OK, I take that back. Here's another wild “What If” HP game which comes out of that. Let's say that the Reality War ends in a stalemate- with both sides having written themselves into the corner. Then a plot for a modern Harry Potter game could be students discovering some discrepancies in the history of the Ministry and the Wizards' order. Eventually they discover that wizards once had access to wild and crazy powers-- and could reshape reality. The magic they practice today remains a pale shadow of that. Essentially, the order of Hermes rose to become dominant. The players start to seek out that magic, possibly opposed by the Ministry of Magic who believe it could undermine the powerful structures they work from; Deatheaters might be seeking it out to revive their lost master; perhaps their remain a few avengers of the Order of Reason/Technocracy who would seek to stop them-- and what about Paradox itself?

OK, I'll admit to follow that you kind of have to be a Mage: the Ascension or Sorcerers Crusade goober, so let's return to the main idea.

From the New World
Let's also consider that we don't see anything of the New World in the Harry Potter books-- for good reason. Much like bringing in considerations of the whole wizard natural superiority vs. Muggles thing, America brings up some interesting questions about history and time. So let's consider a couple of hacks or versions of this.

One approach would be to present a newly founded school campaign in the New World game, with the late 18th or early 19th century as a target. We probably have a facility located somewhere in New England. A grand mansion in the woods or perhaps a castle carried over brick-by-brick from Scotland. Some things which have a distinct character, like Elizabeth Bear's New Amsterdam and Caleb Carr's The Alienist, are probably set too far forward. We could go even Midwestern, with something like the community of wizards suggested in John Bellairs' The House with a Clock in Its Walls. I like the idea of a Minnesotan school for wizards at the turn of the century or earlier.

If we set it pretty early we can have the adventures of a group of students heading to the New World to establish a new academy. Perhaps they're fleeing some rules or restrictions from the standard magical orders, which we'll simply call the Ministry to cover the whole of it. Perhaps the Ministry's in one of those particularly dark times, with a strong movement towards temporal power and control. This kind of game we might borrow themes or material from games like Colonial Gothic or Northern Crown. There's a lot of room there for players to really set the stage for an American school (especially with the question of why, by the time of HP, we don't hear about them?)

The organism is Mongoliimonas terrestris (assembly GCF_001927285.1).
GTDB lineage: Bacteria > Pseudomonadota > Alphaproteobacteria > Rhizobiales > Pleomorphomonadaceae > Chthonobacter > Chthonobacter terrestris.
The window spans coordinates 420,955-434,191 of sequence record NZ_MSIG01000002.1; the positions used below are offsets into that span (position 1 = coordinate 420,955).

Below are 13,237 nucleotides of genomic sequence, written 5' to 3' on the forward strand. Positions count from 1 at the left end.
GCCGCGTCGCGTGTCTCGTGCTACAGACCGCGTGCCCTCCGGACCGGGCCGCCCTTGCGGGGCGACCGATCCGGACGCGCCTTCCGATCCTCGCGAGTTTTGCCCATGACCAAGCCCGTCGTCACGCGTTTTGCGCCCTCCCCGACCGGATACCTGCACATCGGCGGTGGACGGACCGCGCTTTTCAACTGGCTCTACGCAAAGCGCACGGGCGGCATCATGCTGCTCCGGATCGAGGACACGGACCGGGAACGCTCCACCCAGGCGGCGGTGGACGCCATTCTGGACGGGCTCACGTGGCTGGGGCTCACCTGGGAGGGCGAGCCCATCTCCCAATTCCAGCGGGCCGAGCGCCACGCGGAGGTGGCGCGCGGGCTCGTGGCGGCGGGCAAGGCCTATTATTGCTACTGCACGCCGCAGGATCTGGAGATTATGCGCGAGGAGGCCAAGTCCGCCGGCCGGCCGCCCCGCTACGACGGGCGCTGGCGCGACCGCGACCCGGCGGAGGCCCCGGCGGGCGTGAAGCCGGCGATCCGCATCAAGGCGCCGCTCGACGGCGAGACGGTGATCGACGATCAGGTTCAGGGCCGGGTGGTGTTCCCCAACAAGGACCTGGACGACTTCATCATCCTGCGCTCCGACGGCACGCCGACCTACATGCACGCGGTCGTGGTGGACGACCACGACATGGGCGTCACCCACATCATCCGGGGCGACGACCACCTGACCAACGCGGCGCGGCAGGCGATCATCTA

Further Afield
If we want to go further west and up in history, then consider a school in California-- with some of the influences of the old west. There's that late gold rush period and the building of various scholarly institutions there. While a little too fanciful, you could borrow from Castle Falkenstein's Six-Guns & Sorcery sourcebook or lift some ideas from Deadlands. Maybe American mages, like Hucksters use a different device from wands with the cards.

That of course brings us to a more modern era in the New World. What does that look like in the HP universe. You could have a broken community, outside of the influence of the Ministry, a badlands. For a thematically suggestive book on this view, consider Peter Straub's Shadowlands. Perhaps instead there's a kind of corporatist approach to magic there. Imagine research triangle for wizards. In this case I'd borrow liberally from Monday Begins on Saturday and Stanislaw Lem.


But I've spun out a little far from my starting point. I think if I wanted to mash up Ars Magica with a Harry Potter game, I'd go with a pretty simple system. I'd borrow the ideas of Ars (research, certamen, the Houses, the magic structures) and put it into something easier like Action Cards, Risus, Savage Worlds, BRP or the like. The important thing would be to get the flavor across, more than the system details.


  1. I'm not a Potter expert, but I have listened to the audiobooks for the first time recently. So it's fresh in my mind. A few comments:

    The history of the HP magical world coincides with the mundane world, but doesn't seem affected by Muggle politics much. But Wizard acts seem to affect the Muggle world. Dumbledore overthrew Grindlewald in 1945, who had conquered wizardly continental Europe but hadn't invaded Britain yet. Or.... it could just be that wizard histories discount Muggle politics, and Dumbledore and Grindlewald were servants of Muggle governments. They were sworn to secrecy and Dumbledore never hinted at it much.

    There are four great magical innovators that come to mind from the HP books: Grindlewald, Voldemort, Dumbledore, and Severus Snape. Otherwise, new discoveries are rare and take a lifetime of work.

    Hermione is a feminine form of the name Hermes. Note that she was born of two Muggle parents.